B.C. government tables lean budget
Features tax and fee increases; few pre-election 'goodies'
The B.C. Liberal government tabled a lean budget Tuesday that promises to deliver a surplus and includes a limited number of pre-election goodies, though it will require hiking both corporate and personal income taxes.
Finance Minister Mike de Jong said the surplus will be achieved by increasing revenues and reining in spending, adding that continuing to operate a deficit is no longer an option.
The provincial deficit is forecast to come in at $1.2 billion for the 2012-13 fiscal year, while the Liberals are promising budget surpluses in all three years of the 2013-16 fiscal plan for a total of $868 million by 2016.
"I think the citizenry should still be somewhat skeptical," said political analyst Michael Prince.
"They need to read the details, they need to hear what the finance minister will be saying over the next days and weeks and the caucus certainly has to go out, and they think they've got a budget to sell."
Income tax, MSP hikes
The budget includes a few tax increases aimed at middle income and higher earners.
"We're asking people with a little more to give a little more," de Jong said.
Effective in January 2014, the province is introducing a temporary two-year, 2.1-per-cent personal income tax hike for those earning more than $150,000 a year.
The general corporate income tax rate will increase one percentage point to 11 per cent from 10, effective April 1, 2013.
Medical Services Plan premiums will increase by about four per cent in January 2014.
Jordan Bateman of the Canadian Taxpayers' Federation criticized the tax hikes, saying the increases will do "a lot of damage" to families and employers.
"It's a hat-trick of tax increases ... for a government that's staking everything on their jobs plan, I was really surprised to just how tone deaf they are to the competitive concerns of B.C. businesses," he said.
"MSP is terrible. This is the sixth increase in five years. The average increase has been more than $300 per family ... It's a lot of money and it's hurting a lot of families ... They need to get less reliant on MSP, not continually re-entrench that system."
But the provincial government also rolled out a few pre-election goodies in line with its "families first" agenda – though one isn't slated to kick in for three years.
The province is implementing the B.C. Training and Education Savings Grant – a one-time $1,200 grant toward the Registered Education Savings Plan of any six-year-old child.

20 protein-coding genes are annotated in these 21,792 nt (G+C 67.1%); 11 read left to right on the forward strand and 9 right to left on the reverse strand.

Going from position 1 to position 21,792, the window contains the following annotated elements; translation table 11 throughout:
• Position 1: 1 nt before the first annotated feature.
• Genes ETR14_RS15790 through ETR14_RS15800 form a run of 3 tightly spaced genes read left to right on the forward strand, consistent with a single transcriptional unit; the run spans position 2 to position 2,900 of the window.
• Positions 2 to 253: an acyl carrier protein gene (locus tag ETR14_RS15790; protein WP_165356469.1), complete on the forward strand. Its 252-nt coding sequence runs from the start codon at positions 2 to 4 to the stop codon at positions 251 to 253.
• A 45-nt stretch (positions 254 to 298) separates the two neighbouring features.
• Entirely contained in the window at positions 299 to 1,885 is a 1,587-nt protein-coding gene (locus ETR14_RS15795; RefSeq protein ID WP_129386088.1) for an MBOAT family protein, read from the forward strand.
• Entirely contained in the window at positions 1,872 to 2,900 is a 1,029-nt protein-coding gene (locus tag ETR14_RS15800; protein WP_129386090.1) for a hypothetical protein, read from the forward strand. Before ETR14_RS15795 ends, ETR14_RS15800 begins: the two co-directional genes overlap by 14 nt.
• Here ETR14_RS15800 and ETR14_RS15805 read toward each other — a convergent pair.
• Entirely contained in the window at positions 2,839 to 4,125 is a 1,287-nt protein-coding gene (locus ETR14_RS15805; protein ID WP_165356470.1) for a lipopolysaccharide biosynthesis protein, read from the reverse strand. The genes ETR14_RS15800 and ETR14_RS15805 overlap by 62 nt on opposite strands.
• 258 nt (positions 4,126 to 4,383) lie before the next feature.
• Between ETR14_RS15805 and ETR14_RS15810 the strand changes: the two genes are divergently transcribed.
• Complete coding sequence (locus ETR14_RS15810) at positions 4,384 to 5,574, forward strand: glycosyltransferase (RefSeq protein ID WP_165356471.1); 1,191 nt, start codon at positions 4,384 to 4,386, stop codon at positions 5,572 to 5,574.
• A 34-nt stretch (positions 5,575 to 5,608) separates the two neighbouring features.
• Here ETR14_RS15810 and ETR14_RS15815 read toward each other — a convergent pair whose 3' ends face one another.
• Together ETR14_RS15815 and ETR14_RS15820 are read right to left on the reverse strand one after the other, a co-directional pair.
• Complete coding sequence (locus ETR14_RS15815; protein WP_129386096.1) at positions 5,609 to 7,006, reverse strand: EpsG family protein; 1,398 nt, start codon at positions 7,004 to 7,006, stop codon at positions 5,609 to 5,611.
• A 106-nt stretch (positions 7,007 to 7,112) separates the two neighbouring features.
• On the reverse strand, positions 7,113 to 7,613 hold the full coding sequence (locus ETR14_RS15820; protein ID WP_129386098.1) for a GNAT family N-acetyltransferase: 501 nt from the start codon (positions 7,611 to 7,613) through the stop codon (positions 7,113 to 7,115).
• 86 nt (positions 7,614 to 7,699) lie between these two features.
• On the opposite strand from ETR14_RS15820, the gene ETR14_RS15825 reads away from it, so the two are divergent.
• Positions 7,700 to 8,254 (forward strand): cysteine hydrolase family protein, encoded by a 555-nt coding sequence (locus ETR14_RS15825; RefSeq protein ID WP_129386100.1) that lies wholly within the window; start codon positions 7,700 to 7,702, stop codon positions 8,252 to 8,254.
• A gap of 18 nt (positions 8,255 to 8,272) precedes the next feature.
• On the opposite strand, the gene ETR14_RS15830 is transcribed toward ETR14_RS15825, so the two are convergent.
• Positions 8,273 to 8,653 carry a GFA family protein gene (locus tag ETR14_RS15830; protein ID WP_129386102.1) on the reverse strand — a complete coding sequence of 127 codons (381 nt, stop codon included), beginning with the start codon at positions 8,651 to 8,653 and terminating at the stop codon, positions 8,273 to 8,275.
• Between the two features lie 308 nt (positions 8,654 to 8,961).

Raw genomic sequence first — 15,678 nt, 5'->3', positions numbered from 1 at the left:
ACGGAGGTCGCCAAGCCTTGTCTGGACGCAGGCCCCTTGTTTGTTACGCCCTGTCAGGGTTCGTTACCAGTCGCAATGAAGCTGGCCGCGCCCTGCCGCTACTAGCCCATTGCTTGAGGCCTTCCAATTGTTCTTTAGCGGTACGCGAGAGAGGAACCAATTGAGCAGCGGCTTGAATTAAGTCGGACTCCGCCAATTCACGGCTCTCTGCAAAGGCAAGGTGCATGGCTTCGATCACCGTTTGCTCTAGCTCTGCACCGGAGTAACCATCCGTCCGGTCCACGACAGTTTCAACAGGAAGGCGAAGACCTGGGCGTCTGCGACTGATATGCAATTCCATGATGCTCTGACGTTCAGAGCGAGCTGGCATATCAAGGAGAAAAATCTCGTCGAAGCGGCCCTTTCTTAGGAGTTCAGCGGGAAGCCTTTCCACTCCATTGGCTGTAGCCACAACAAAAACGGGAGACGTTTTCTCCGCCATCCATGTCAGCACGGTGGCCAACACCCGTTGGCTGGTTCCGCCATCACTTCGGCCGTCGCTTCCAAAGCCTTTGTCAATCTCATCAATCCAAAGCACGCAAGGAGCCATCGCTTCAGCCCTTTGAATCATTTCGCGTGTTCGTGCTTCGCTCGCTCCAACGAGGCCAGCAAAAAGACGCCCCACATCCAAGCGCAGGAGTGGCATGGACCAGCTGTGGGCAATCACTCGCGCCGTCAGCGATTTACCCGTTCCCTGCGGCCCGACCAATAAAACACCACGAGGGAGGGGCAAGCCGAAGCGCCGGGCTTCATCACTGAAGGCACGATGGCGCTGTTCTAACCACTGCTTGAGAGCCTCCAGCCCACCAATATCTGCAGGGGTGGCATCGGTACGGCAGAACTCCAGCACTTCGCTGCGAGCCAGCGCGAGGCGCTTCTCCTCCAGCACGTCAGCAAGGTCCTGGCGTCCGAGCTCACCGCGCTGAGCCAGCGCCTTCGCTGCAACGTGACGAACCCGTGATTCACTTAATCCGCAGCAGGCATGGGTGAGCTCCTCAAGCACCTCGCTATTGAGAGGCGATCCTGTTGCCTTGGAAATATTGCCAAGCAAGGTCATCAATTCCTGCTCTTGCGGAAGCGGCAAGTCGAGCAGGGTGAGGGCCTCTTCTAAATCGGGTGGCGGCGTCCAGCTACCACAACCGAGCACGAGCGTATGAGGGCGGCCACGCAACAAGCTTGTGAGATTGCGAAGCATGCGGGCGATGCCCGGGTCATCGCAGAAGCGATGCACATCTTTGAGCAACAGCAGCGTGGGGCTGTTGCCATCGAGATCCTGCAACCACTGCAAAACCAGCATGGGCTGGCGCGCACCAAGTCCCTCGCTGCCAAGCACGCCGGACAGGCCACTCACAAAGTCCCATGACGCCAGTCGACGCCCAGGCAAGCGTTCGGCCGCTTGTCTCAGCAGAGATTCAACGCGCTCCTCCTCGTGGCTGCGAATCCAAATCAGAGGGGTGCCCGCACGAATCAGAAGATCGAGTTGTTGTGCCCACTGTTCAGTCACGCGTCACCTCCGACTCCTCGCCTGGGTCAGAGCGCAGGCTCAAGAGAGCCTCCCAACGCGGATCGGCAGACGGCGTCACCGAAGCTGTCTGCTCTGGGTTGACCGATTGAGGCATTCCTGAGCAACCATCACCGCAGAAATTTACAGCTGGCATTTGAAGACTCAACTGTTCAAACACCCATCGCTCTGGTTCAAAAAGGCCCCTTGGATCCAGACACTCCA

Effective in 2015, the province aims to introduce a new tax benefit of up to $55 per month per child for families earning less than $100,000. Those earning between $100,000 and $150,000 will receive a partial benefit.
'Still a lot of question marks'
The budget includes speculative revenues from natural gas royalties and asset sales, though de Jong was quick to point out the projected surplus also hinges on a number of other factors.
Natural gas royalties are estimated at $282 million in the first year and another $677 million over the following two years.
The sale of more than 100 surplus properties is estimated to bring in $500 million by 2015. The province is in various stages of negotiating agreements on the sale of properties, but to date has not brought in any revenue from selling assets, a plan rolled out in last year's budget.
Prince questions whether the numbers will actually add up.
"Those are the honest questions that are going to be asked – they're selling a lot of assets, a lot of properties, to get to that magic black number out of the red," he said.
"Is that a sustainable number? What will they actually get? There's still a lot of question marks as to that final bottom line."
When asked whether the public can trust the numbers outlined in the budget, de Jong said the government's record of fiscal and expenditure management isn't perfect but withstands reasonable scrutiny.
A leaner budget
Nine of the province's 17 ministries will see cuts in at least one of the three years outlined in the plan. But taking inflation into account, all government ministries save health, agriculture and aboriginal affairs will effectively see funding cuts in the next fiscal year.
While health care spending is going up, the rate of spending increases has slowed in recent years. Health spending is forecast to increase by an annual average of 2.6 per cent, compared to a 3.2 per cent annual average promised in the last provincial budget. Health-care spending is forecast to increase by a total of $2.4 billion by 2016.
Prince is skeptical the budget delivered Tuesday will be enough to get the Liberals re-elected in May.
"This is a pretty skimpy, lean, mean budget. It's an incredibly risky budget in that it almost ignores the fact that there is an election coming," he said.
"I think the government has pinned its hopes on the word 'balanced budget,' that that phrase is going to be the campaign slogan that's going to win back disaffected Liberals. I don't see that in this budget."
De Jong admitted the budget is lean, particularly for a government seeking re-election.
"If we chose to, we could ... roll out big, new spending programs. That is not uncommon in election years. And there is always pressure on the government, from many fronts, to increase spending in a long list of areas to try to please as many voters as possible," de Jong said.
"I'll tell you right now – we're not going to do that."
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With files from the CBC's Dan Burritt.